This week began with a bang on July 4. Several bangs actually, as I helped operate the cannon for the park's July 4 celebration. Sad puns aside, the artillery demonstration, musket demonstration, and nearby bake oven demonstration are the primary living history events for Valley Forge, and only happen on special occasions. They also draw large crowds, and provide a different way for park rangers and volunteers to interact with the public than during normal operation. While waiting between shots, I was given a primer on the NPS's new emphasis on facilitated dialogue. This method of interpretation relies on the interpreter to engage the public directly and solicit their input in new ways, involving them in the dialogue and relating to their experience. It steps beyond telling a story and answering visitor questions. However, it challenges the more seasoned interpreters who are often reluctant to adopt a new style. Also, it can only be applied for smaller groups (using it for 150 people simply doesn't work), and it requires a lot of preparation.
Since Tuesday was the fourth, we did cleaning on Wednesday instead. Following that we set the vault up to take pictures of our new accessions from Hopewell. We used white fabric as a background and special lights to mitigate shadows. We took two pictures for each: one with the accession number and measure, and one without (in case someone wants to use it for public display). I will need to take pictures of several weapons for my exhibit, so this was excellent practice for that. However, I expect challenges stemming from the length of 1700s firearms. I finished the day with more research and exhibit planning.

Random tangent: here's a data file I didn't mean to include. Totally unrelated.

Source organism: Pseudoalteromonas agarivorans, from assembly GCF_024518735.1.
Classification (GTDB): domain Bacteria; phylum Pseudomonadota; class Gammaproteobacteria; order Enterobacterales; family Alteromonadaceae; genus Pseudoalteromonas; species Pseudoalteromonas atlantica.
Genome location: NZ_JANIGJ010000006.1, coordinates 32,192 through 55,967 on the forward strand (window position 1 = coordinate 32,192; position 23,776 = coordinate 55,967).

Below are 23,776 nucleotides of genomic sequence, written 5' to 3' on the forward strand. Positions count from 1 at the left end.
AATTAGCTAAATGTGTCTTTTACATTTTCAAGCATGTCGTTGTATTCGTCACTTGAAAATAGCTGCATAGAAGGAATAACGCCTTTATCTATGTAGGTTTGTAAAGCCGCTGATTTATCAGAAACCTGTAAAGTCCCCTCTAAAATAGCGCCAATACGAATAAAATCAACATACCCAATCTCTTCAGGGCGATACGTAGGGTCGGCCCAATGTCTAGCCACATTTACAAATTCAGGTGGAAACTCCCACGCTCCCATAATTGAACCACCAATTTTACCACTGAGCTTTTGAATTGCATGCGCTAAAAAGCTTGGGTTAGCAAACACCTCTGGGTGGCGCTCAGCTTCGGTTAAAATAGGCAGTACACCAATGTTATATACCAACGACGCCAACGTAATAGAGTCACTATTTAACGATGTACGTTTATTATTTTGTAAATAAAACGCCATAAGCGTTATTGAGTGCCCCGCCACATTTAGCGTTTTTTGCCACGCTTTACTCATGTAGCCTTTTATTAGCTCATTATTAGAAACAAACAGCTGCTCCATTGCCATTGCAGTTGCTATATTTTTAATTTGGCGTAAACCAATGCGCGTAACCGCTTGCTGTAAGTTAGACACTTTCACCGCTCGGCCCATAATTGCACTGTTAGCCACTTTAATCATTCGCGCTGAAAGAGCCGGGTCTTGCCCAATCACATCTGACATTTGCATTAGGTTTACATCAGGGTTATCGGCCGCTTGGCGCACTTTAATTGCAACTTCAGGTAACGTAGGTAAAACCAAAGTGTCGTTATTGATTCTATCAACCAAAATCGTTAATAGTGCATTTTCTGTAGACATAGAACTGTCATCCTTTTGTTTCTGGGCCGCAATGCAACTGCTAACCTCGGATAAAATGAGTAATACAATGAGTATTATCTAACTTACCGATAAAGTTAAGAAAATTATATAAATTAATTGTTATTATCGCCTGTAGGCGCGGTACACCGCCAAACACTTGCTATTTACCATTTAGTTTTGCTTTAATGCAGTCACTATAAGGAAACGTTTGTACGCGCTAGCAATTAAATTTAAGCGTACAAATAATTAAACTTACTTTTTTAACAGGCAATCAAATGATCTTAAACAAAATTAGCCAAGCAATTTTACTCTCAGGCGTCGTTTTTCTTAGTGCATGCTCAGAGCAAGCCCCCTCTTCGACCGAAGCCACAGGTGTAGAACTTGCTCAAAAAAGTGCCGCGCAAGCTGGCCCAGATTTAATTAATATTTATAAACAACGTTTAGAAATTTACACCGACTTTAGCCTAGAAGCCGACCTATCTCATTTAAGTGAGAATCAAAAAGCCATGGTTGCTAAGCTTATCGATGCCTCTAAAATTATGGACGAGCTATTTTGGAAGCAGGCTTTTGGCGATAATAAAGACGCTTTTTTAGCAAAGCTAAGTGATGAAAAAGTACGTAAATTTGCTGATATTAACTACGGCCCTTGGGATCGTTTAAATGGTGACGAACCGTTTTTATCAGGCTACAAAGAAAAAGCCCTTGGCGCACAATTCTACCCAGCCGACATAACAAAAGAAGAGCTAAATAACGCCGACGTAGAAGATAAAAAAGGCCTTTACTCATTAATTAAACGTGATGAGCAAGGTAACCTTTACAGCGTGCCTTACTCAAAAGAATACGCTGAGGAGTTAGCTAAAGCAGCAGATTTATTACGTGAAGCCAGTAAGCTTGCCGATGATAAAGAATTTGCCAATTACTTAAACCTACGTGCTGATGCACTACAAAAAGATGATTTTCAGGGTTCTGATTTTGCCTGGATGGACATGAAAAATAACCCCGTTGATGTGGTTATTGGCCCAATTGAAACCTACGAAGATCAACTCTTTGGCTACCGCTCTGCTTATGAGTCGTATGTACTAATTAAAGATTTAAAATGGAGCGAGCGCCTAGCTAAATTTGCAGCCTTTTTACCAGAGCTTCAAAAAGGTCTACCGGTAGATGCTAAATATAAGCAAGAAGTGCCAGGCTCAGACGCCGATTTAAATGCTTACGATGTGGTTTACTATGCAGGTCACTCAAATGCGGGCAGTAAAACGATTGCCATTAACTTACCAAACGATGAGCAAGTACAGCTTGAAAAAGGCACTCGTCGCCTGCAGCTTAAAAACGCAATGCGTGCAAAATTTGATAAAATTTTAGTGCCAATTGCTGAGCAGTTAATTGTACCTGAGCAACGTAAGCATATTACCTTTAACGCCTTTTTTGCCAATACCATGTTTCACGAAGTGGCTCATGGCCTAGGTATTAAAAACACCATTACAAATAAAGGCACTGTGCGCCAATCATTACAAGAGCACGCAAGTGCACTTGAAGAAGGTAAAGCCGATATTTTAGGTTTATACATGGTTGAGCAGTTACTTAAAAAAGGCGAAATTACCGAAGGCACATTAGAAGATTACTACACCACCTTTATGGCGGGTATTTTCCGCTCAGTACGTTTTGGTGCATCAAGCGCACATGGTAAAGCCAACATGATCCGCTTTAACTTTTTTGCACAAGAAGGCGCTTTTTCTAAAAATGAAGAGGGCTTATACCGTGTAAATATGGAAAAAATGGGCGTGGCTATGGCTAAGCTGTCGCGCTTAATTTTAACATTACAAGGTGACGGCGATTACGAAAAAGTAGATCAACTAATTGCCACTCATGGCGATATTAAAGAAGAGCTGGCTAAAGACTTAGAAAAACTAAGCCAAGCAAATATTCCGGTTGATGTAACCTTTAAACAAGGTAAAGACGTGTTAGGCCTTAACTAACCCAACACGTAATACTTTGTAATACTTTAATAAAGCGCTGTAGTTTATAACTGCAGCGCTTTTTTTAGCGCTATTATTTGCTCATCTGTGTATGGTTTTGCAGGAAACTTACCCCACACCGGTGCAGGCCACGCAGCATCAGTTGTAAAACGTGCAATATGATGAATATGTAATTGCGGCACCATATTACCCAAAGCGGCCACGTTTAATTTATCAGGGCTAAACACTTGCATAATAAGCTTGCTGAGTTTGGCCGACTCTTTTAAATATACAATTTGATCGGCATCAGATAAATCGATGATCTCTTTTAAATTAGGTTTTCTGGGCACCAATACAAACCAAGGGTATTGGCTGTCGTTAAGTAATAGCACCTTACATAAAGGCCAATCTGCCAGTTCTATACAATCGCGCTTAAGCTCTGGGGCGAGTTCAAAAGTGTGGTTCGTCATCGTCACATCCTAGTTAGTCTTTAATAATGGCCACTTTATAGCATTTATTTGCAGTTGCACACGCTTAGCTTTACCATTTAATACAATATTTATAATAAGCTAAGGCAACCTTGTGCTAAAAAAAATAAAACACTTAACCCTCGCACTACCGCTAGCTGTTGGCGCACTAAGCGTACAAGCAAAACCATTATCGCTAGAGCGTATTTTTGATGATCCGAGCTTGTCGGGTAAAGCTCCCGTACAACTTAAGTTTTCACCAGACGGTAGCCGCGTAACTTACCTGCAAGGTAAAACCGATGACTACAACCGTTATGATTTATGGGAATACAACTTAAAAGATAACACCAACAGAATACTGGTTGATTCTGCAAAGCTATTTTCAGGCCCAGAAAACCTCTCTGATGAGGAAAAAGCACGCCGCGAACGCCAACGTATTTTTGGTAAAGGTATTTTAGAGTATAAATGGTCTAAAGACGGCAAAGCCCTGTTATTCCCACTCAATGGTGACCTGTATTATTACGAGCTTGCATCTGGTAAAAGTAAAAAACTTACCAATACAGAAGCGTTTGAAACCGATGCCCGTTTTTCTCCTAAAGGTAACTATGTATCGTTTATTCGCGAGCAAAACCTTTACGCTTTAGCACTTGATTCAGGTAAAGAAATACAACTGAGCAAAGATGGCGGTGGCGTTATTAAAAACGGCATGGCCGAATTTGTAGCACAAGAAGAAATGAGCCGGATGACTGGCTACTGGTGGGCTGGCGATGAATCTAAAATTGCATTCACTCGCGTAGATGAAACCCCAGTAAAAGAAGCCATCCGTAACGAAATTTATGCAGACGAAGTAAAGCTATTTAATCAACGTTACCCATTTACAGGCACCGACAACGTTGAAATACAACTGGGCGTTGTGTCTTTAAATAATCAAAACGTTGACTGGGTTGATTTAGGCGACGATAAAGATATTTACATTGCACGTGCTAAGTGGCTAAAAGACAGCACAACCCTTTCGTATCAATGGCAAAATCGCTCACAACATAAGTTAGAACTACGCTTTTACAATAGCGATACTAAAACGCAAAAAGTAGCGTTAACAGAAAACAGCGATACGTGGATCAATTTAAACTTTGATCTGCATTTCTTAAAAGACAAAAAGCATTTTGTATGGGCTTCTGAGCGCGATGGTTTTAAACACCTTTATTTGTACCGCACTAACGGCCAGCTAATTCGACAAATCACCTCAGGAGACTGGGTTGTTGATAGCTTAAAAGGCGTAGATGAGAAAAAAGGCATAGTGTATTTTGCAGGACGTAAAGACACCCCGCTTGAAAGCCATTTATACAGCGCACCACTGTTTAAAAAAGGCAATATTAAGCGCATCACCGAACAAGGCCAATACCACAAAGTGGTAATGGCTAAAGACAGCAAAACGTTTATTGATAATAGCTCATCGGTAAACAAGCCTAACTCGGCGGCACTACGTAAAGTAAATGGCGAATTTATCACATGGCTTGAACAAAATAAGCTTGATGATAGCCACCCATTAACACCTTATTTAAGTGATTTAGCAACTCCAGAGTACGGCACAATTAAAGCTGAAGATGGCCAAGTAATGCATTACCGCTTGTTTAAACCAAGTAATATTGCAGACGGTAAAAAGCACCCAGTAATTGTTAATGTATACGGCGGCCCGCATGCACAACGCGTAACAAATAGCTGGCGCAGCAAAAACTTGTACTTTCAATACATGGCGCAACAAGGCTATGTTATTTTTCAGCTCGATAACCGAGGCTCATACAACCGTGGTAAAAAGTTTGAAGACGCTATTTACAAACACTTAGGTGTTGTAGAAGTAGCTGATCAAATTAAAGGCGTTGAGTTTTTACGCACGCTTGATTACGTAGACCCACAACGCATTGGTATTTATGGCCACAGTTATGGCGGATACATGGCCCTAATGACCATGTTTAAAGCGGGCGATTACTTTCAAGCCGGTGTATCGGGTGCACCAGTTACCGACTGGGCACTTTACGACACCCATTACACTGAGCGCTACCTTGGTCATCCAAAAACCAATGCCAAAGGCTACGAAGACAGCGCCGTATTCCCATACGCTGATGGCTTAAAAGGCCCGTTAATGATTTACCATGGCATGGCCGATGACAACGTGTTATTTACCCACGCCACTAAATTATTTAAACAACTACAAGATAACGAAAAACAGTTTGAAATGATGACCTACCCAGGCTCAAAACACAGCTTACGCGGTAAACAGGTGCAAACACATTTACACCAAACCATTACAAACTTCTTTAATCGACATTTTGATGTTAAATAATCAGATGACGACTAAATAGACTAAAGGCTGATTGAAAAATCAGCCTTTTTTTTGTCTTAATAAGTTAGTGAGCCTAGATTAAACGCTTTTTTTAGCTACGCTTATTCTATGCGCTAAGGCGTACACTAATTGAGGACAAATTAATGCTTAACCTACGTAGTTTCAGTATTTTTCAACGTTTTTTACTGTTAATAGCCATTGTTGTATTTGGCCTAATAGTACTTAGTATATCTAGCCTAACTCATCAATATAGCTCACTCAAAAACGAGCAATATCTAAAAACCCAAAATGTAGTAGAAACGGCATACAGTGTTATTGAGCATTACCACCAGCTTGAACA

On Thursday I took a guided tour of the park with the Chief of Natural and Cultural Resources. She has played the key role in park planning for the past 15 or so years, and pointed out all the changes that have been made during that time. I also saw many parts of the park I was unaware of, and got a greater appreciation for how many natural and cultural resources the park has, and how few staff and little money the park has to steward its vast resources. I also got a view of some of the methods the park uses to deal with this problem. Often, all that can be done is to stabilize a building, leaving it without a good interior or in many cases even a floor but at least still standing. Some buildings are used for park housing, but that program generally loses money. Some buildings are leased for various uses, with specific restrictions and with all profits going back into conservation. That program brings in money for the buildings, and often lessees put their own money into restoring the building in accordance with park guidelines.
I also saw in many of the locations a huge amount of potential for interpretation of all the other history in the park, including industrial history, agricultural history, recreational history, etc., but sadly that potential will probably never be reached simply because it isn't the period of significance in the park's enabling legislation, because those stories are completely overshadowed by the story of the winter encampment, because most visitors are primarily arrive to learn the story of the winter encampment, and because the park is already maxed out in what it can afford to interpret and support anyway. The only way that potential could be reached is if the park doubled or tripled or maybe more in staff, visitation, and resources, which if possible is still in the distant future.